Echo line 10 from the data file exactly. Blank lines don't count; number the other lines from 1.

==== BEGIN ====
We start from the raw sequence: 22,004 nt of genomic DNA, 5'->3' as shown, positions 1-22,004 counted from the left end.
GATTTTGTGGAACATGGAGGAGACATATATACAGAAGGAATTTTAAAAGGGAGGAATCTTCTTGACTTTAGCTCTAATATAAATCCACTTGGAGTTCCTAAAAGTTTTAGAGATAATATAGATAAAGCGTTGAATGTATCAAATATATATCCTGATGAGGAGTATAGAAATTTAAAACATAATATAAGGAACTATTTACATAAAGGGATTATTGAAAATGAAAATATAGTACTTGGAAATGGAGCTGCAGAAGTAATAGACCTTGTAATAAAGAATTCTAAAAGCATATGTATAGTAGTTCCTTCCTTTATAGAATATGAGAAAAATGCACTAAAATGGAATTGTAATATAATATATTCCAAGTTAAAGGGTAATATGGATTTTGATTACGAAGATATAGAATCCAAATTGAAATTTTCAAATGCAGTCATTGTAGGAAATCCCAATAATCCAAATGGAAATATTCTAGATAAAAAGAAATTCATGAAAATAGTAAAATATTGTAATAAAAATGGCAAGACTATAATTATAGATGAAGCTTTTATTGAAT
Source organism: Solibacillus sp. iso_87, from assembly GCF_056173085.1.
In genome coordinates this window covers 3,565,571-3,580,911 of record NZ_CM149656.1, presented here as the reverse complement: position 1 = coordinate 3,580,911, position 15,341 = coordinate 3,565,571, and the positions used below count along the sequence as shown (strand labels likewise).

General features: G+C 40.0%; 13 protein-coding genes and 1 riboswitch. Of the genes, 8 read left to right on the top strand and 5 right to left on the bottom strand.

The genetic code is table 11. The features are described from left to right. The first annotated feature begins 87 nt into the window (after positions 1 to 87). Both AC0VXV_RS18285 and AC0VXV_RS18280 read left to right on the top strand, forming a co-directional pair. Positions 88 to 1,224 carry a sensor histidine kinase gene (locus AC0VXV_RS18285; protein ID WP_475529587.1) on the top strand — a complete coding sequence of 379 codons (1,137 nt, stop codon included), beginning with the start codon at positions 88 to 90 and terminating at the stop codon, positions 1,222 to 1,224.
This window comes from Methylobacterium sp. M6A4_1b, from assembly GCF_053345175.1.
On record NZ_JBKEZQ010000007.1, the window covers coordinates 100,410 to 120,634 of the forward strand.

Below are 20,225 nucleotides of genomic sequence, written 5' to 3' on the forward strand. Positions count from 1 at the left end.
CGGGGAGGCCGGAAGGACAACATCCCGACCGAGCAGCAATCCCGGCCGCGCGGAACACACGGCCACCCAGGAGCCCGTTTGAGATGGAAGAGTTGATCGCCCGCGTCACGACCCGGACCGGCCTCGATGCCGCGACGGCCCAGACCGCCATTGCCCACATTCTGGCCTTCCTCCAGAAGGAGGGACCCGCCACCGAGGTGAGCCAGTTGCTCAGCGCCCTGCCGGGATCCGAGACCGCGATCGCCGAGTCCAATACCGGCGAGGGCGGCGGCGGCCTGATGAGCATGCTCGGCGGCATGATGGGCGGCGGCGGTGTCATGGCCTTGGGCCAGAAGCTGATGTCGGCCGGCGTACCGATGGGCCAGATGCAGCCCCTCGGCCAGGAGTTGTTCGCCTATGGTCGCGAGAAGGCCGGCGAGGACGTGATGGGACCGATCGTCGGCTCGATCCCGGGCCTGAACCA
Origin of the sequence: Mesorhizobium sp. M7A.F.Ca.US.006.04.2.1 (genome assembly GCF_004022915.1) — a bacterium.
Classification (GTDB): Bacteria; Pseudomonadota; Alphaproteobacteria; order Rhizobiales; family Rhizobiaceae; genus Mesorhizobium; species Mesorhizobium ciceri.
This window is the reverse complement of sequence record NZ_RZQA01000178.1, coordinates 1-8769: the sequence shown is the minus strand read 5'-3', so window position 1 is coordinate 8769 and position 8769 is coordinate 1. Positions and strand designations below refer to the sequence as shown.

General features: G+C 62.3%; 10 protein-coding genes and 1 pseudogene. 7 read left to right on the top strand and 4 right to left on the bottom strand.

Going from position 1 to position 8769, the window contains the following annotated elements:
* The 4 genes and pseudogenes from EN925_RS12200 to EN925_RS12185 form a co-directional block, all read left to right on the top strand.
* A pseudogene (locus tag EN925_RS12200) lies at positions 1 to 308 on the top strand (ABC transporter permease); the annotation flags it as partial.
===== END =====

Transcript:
CGGGGAGGCCGGAAGGACAACATCCCGACCGAGCAGCAATCCCGGCCGCGCGGAACACACGGCCACCCAGGAGCCCGTTTGAGATGGAAGAGTTGATCGCCCGCGTCACGACCCGGACCGGCCTCGATGCCGCGACGGCCCAGACCGCCATTGCCCACATTCTGGCCTTCCTCCAGAAGGAGGGACCCGCCACCGAGGTGAGCCAGTTGCTCAGCGCCCTGCCGGGATCCGAGACCGCGATCGCCGAGTCCAATACCGGCGAGGGCGGCGGCGGCCTGATGAGCATGCTCGGCGGCATGATGGGCGGCGGCGGTGTCATGGCCTTGGGCCAGAAGCTGATGTCGGCCGGCGTACCGATGGGCCAGATGCAGCCCCTCGGCCAGGAGTTGTTCGCCTATGGTCGCGAGAAGGCCGGCGAGGACGTGATGGGACCGATCGTCGGCTCGATCCCGGGCCTGAACCA